As the title suggests, this blog is about Jews in WWII. However it is not about Jews who were murdered during the Holocaust. This is about the Jews who fought on both sides, for the allied troops but also for the Axis powers.
This may sound crazy but some Jews even got awarded an Iron Cross.
Major Leo Skurnik was a Jewish soldier/medical officer in the Finnish army.
In September 1941 he organized an evacuation of a German field hospital when it came under Soviet attack. In excess of 600 patients, including SS soldiers, were evacuated.For this action he was awarded the Iron Cross.
Skurnik was one of three Finnish Jews who were bestowed the Iron Cross class 2 . All refused to accept the award.
More then 300 Finnish Jewish soldiers found themselves ‘allied’ to the Nazis when Finland, who had a mutual enemy in the Soviet Union, joined the war in June 1941.
Despite Germany demanding that Finland introduce anti-Semitic laws like in the rest of Nazi-controlled Europe, the Finns refused, treating their Jewish soldiers with respect. They even allowed the Jewish soldiers to practice their religion.
There was even a field synagogue for these soldiers, some German soldiers sometimes even visited the synagogue and showed respect for the Jews who prayed there, despite the propaganda they had subjected to for years.
It was not so much the case that these Finnish Jewish soldiers subscribed to the Nazi philosophy ,but more of a case of fighting an enemy which was feared more in Finland, the Soviet Union.
On the other hand there were Jews fighting for the allies. About 500,000 American Jews served in the various branches of the United States armed services. approximately 52,000 of these received U.S. military awards/ They fought in Europe and the Pacific.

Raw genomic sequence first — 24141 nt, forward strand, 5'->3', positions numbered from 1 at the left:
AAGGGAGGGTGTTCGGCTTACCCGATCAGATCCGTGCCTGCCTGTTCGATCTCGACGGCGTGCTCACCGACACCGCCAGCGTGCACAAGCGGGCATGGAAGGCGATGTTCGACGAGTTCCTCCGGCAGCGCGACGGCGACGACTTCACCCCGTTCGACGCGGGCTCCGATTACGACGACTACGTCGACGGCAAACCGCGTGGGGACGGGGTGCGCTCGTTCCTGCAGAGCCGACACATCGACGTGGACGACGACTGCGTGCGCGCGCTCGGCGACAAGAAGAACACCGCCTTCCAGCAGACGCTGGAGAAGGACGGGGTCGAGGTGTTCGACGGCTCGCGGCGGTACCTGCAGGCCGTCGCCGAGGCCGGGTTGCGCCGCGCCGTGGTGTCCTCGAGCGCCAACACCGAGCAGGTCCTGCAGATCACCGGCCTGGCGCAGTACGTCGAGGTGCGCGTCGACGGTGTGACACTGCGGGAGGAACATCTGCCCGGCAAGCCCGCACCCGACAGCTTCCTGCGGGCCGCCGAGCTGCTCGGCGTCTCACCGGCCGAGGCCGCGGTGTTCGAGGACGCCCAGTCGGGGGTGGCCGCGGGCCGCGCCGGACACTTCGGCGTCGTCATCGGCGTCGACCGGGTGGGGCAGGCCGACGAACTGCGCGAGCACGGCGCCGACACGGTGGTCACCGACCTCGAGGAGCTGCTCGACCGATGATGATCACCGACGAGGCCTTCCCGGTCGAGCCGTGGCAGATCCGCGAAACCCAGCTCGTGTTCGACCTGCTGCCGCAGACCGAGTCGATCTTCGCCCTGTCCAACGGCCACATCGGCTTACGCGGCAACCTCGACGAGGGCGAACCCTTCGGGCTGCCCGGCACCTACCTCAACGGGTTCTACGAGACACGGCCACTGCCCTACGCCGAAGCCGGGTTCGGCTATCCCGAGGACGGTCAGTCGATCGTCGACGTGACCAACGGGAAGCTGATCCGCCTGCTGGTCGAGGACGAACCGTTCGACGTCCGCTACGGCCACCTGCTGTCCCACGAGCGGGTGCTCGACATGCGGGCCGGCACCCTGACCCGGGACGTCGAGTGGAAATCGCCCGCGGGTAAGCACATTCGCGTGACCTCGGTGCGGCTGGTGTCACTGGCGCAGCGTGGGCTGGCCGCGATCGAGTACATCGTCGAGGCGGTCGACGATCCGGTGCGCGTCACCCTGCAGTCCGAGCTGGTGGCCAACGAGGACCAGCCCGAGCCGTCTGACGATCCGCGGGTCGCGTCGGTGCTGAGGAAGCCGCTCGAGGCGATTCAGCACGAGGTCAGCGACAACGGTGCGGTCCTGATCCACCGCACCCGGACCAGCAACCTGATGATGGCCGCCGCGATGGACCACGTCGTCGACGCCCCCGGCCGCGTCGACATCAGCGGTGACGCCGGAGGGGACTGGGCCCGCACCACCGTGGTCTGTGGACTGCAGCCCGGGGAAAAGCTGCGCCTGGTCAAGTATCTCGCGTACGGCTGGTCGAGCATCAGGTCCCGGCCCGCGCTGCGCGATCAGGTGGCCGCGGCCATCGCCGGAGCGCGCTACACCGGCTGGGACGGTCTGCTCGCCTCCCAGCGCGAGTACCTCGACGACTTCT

One of the American Jewish soldiers was private Leo Lichten. He was killed in action just outside the village of Prummern,in Germany near the Dutch border.
On November 20,1944.Leo’s company, Company A, received the order, 1944, to attack pillboxes (small bunkers).The weather conditions were severe , and the ground was muddy, making the battle even more difficult than it might otherwise have been. Leo stormed one of the pillboxes, and was killed by machine gun fire. His body was laid to rest in the Netherlands American Cemetery and Memorial in Margraten. Last year I visited his grave and paid my respects.
The Jewish Infantry Brigade Group,also known as the Jewish Brigade Group or Jewish Brigade, was a military division of the British Army during World War II. It was formed in late 1944 and consisted of recruits of Jews from the then Mandatory Palestine and was commanded by Anglo-Jewish officers. It served in the latter stages of the Italian Campaign.
In October 1944, led by Brigadier Ernest F. Benjamin, the brigade group was sent to Italy where it joined British 8th Army in November 1944, which was engaged in the Italian Campaign under 15th Army Group.
The brigade group did partake in the Spring Offensive of 1945. On March 19–20, 1945, it initiated two attacks. It moved to the Senio River sector, where it fought against the German 4th Parachute Division commanded by General lieutenant Heinrich Trettner. On April 9, the brigade crossed the river and established a bridgehead, widening it the following day. At the duration of the operations in Italy the Jewish Brigade suffered 30 casualties and 70 wounded.
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